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POLICE VIOLENCE

20,000 rally in Paris for black man who died in police custody

Thousands of people defied a police ban and converged on the main Paris courthouse for a demonstration denounce the death of Frenchman Adama Traoré, who died shortly after his arrest in 2016, and in solidarity with Americans demonstrating against the death of George Floyd, 2 June 2020.
Thousands of people defied a police ban and converged on the main Paris courthouse for a demonstration denounce the death of Frenchman Adama Traoré, who died shortly after his arrest in 2016, and in solidarity with Americans demonstrating against the death of George Floyd, 2 June 2020. AP - Michel Euler

Thousands of people rallied in Paris and around France on Tuesday evening to demand justice for Adama Traoré, a 24-year-old man who died in police custody in 2016 under circumstances many protesters have likened to the death of George Floyd in the United States.

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Images posted to social media showed the scale of the gathering at the courthouse at the Porte de Clichy in northwest Paris, which police said gathered more than 20,000 people. 

The rally went ahead despite a ban from police, who cited limits on the size of public gatherings due to the coronavirus epidemic. 

Many demonstrators wore protective face masks. Some held placards that read “Justice for Adama”, others showed support for the #BlackLivesMatter movement in the United States and the protests in response to the killing of George Floyd in Minneapolis.

“It’s just the beginning,” Adama’s sister Assa Traoré told the crowd, vowing to build a movement against police violence in general and reading names of Floyd, her brother and others who have died in custody in France and elsewhere. 

“The list is too long,” she said.  

As the rally was beginning, and independent review commissioned by Traoré’s family concluded the young man had died of asphyxiation while being pinned to the ground in the prone position, a controversial method for police to hold a detained person.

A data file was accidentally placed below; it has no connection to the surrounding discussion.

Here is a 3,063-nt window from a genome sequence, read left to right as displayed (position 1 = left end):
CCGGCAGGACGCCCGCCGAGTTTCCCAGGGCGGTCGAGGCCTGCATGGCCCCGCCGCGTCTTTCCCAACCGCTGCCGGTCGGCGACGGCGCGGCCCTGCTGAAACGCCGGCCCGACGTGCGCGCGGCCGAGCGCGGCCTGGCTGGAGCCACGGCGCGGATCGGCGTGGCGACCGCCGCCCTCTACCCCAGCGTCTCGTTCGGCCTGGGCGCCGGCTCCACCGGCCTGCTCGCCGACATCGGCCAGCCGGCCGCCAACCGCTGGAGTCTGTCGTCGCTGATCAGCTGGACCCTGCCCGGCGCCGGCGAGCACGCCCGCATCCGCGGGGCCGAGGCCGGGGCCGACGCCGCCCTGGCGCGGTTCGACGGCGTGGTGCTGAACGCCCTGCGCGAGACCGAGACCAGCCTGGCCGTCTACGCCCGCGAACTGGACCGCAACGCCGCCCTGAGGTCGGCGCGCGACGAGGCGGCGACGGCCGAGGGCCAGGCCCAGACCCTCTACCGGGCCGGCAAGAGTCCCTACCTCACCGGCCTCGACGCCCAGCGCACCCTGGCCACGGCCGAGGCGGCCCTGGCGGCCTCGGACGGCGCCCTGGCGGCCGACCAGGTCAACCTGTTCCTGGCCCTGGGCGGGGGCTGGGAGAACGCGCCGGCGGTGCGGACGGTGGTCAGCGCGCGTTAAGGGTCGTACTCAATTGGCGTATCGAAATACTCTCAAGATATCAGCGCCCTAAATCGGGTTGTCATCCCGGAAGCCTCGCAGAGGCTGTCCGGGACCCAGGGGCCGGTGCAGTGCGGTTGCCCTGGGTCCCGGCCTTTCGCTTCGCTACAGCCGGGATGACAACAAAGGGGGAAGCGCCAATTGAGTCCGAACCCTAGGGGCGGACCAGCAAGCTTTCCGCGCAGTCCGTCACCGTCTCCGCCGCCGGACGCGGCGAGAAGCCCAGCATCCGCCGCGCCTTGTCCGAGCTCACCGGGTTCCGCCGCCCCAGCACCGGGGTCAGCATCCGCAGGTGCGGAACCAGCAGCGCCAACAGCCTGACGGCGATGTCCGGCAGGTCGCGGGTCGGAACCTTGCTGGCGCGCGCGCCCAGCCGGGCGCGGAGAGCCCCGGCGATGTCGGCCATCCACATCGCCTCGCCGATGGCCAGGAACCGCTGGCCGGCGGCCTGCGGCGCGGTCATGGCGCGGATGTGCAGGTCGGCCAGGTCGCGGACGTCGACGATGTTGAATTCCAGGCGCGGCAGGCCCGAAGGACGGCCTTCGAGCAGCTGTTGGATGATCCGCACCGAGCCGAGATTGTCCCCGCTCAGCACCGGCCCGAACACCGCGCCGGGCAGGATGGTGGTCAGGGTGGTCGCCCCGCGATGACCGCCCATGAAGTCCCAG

The conclusions contradict those of a court-ordered medical analysis released four days earlier, which cited the cause of death to be a heart defect. 

Smaller crowds gathered in other cities, including 2,500 people in Lille and several hundred in Marseille and Lyon. 

Protest under Covid-19 ban

The Adama Committee, which has support from left-wing groups and the Yellow Vest movement, called the rally on social media 29 May but did not declare it with the authorities.

Hours before the gathering, police declared it illegal under temporary exceptional laws relating to the Covid-19 health emergency, which "forbids any gathering in public space of more than 10 people”. 

After a calm that prevailed for two hours, police fired tear gas to disperse crowds as some protesters built burning barricades and smashed windows of shops and bus shelters.

In surrounding streets, bars and restaurants that had opened for the first time in nearly three months quickly put everything away to avoid damage as police chased protesters through surrounding streets.

Police said Wednesday they had arrested 18 people in the incidents that erupted following the main rally.

“Violence has no place in a democracy,” tweeted Interior Minister Christophe Castaner in the evening after the demonstration.

“Nothing justifies the incidents in Paris this evening, at a time when public gatherings are banned to protect public health.”

 

 

 

 

 

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